News by VICE

‘Violent and Damaging Winds’ Are About to Make California's Fires Even Worse

Meanwhile, millions of Californians are facing blackouts, and nearly 100,000 buildings are threatened.

by David Gilbert
Oct 29 2019, 11:00am

More than a dozen wildfires are raging across California, and the National Weather Service has issued an extreme red flag warning for the entire state in the face of ”violent and damaging winds” that are predicted to begin on Tuesday night.

The National Weather Service is warning that winds, which reached hurricane strength over the weekend, could gust up to 80mph in Los Angeles and Ventura Counties.

Meanwhile, utility company PG&E announced late on Monday that around 1.5 million people face more preventive power cuts as the Kincade fire continues to rage in Sonoma county in the north of the state. Favorable weather conditions on Monday allowed firefighters to contain some of the fire, which has now burned over 74,000 acres.

Residents are growing frustrated at PG&E, the country’s largest electricity supplier, which announced that its next blackout will start early Tuesday and affect 605,000 customers — about 1.5 million people — in 29 Northern California counties.

“PG&E can’t figure out how to deliver power reliably without killing people,” Petaluma resident Scotty Richardson, who runs a business from his home, told AP. “This is more than three strikes — it’s a failure of epic proportions.”

PG&E filed for bankruptcy in January after facing hundreds of lawsuits from victims of the 2017 and 2018 wildfires, and now residents say the blackouts are driven by a fear of further legal action.

“It’s so obvious it’s just to protect them from more liability,” Janet Luoma, a Santa Rosa resident, told AP.

The announcement came before the previous blackout, which hit 2.5 million customers, had ended. For many customers, power went out on Saturday, and it is unclear when it will be restored — before it is switched off again.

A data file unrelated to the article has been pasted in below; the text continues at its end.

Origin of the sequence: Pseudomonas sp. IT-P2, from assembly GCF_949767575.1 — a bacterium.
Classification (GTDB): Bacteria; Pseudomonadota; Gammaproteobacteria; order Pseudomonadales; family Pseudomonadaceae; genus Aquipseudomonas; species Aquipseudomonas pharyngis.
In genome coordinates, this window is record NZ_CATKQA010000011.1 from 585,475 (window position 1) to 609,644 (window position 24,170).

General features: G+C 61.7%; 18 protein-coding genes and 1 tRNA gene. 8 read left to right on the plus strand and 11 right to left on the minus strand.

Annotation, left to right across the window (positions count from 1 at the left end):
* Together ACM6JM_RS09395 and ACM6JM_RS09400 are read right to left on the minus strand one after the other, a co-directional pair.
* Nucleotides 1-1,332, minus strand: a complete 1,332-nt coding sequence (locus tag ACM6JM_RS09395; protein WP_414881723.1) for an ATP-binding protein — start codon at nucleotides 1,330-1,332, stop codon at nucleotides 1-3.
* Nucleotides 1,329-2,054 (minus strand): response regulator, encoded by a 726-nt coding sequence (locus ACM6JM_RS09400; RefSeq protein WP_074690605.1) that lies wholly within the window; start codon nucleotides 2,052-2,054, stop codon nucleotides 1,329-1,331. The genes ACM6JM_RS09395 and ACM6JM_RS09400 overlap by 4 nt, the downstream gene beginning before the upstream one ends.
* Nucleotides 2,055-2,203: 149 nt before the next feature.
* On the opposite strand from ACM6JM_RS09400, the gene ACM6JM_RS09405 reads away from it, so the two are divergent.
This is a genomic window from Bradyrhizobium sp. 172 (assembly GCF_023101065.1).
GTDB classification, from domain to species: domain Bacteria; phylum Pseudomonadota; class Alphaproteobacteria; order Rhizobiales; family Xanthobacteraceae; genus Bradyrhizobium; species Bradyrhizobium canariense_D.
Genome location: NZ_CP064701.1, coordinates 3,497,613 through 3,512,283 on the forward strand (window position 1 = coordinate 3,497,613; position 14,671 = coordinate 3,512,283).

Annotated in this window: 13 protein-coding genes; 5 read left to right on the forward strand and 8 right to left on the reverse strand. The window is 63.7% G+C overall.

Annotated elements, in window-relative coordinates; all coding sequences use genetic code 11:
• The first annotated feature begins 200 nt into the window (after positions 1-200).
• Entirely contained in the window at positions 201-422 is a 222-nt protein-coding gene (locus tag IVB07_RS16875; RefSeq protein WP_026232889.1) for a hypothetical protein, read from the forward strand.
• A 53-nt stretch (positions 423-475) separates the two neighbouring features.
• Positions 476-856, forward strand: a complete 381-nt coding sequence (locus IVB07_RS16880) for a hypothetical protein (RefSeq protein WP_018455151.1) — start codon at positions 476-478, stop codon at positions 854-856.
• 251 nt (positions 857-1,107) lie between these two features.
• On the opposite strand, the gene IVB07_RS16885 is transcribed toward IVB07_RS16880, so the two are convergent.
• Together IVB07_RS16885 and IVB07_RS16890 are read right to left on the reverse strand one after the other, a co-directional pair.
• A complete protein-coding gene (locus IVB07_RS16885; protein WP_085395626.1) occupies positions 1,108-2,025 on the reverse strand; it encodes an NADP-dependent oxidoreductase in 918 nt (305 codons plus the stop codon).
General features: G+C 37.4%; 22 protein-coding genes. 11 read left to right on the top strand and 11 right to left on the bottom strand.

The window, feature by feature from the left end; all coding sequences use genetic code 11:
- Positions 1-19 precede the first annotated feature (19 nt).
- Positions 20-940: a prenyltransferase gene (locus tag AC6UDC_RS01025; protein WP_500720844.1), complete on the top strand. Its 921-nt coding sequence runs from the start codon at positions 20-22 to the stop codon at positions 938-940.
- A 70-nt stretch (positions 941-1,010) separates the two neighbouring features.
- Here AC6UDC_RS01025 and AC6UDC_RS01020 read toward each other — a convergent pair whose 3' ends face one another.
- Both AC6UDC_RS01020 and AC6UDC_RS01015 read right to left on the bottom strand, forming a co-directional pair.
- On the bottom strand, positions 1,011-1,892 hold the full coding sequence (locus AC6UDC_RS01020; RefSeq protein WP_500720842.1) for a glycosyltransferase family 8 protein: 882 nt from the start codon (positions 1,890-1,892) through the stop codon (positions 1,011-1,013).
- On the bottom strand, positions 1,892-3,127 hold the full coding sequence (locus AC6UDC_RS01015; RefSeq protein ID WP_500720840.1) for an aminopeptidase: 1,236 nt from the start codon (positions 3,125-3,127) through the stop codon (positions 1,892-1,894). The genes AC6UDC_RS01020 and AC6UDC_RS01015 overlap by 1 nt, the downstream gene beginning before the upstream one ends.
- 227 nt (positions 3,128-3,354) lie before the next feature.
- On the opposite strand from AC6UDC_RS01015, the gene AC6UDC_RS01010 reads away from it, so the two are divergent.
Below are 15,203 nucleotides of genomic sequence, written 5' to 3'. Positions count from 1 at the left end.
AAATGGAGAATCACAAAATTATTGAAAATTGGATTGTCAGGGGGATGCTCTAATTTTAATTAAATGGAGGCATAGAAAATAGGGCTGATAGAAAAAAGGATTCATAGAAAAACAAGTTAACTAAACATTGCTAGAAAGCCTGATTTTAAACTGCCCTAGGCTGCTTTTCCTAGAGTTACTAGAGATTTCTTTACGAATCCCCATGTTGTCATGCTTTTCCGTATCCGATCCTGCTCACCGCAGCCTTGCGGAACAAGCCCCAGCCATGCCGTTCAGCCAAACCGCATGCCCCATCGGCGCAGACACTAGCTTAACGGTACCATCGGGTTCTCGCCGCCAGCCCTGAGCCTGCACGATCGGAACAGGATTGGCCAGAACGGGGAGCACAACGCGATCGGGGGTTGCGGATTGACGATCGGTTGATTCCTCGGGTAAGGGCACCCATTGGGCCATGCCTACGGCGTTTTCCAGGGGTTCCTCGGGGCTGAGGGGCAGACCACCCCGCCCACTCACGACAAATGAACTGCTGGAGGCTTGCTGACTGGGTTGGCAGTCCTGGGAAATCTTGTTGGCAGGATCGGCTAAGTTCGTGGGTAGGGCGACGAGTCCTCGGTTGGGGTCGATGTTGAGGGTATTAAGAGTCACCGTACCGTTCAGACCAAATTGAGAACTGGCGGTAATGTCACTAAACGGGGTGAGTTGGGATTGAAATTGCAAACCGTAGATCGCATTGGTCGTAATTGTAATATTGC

READ: PG&E execs were literally partying in wine country while planning to cut power to millions of Californians

The Kincade fire began last Wednesday, seven minutes after a nearby power line was damaged, though PG&E has yet to confirm if the power glitch started the blaze.

The blaze has destroyed 123 structures so far, 57 of which are homes, California Department of Forestry and Fire Protection representative Jonathan Cox said at a press conference on Tuesday evening. He added that 90,000 buildings remain at risk.

READ: Hurricane-force winds are turning California's fires into a horror show

In the state’s south, another major fire broke out near the Getty Center, the arts campus that includes the J. Paul Getty Museum, in Los Angeles in the early hours of Monday morning. Thousands of residents in the wealthy Brentwood neighborhood have been forced to evacuate, including celebrities like LeBron James and Arnold Schwarzenegger.

The Getty Fire had burned over 600 acres, and was only 5 percent contained by Monday evening, according to the Los Angeles Fire Department. At least eight homes were destroyed, Mayor Eric Garcetti told a press conference.

Fire Chief Ralph Terrazas told reporters firefighters were overwhelmed. “They had to make some tough decisions on which houses they were able to protect," Terrazas said. “Many times it depends upon where the ember lands.”

Cover: A helicopter prepares to drop water onto a burning ridge top as a wildfire called the Getty fire burns on Mandeville Canyon Monday, Oct. 28, 2019, in Los Angeles. (AP Photo/Marcio Jose Sanchez)

climate change
kincade fire
getty fire